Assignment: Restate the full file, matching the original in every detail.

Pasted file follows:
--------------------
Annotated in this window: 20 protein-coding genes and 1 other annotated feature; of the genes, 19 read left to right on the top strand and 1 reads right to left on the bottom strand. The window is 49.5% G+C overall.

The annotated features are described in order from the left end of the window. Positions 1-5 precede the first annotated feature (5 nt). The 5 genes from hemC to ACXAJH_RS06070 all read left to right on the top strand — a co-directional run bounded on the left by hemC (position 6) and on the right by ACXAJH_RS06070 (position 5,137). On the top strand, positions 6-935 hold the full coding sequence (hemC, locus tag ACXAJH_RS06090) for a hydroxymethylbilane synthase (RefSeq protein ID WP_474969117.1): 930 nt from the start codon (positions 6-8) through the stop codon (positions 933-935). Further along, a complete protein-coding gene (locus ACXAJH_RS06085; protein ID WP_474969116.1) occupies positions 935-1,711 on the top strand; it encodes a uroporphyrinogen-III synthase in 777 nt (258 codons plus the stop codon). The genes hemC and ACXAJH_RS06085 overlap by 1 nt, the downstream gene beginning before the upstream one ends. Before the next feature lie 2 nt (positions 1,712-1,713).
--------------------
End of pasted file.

Annotated in this window: 20 protein-coding genes and 1 other annotated feature; of the genes, 19 read left to right on the top strand and 1 reads right to left on the bottom strand. The window is 49.5% G+C overall.

The annotated features are described in order from the left end of the window. Positions 1-5 precede the first annotated feature (5 nt). The 5 genes from hemC to ACXAJH_RS06070 all read left to right on the top strand — a co-directional run bounded on the left by hemC (position 6) and on the right by ACXAJH_RS06070 (position 5,137). On the top strand, positions 6-935 hold the full coding sequence (hemC, locus tag ACXAJH_RS06090) for a hydroxymethylbilane synthase (RefSeq protein ID WP_474969117.1): 930 nt from the start codon (positions 6-8) through the stop codon (positions 933-935). Further along, a complete protein-coding gene (locus ACXAJH_RS06085; protein ID WP_474969116.1) occupies positions 935-1,711 on the top strand; it encodes a uroporphyrinogen-III synthase in 777 nt (258 codons plus the stop codon). The genes hemC and ACXAJH_RS06085 overlap by 1 nt, the downstream gene beginning before the upstream one ends. Before the next feature lie 2 nt (positions 1,712-1,713).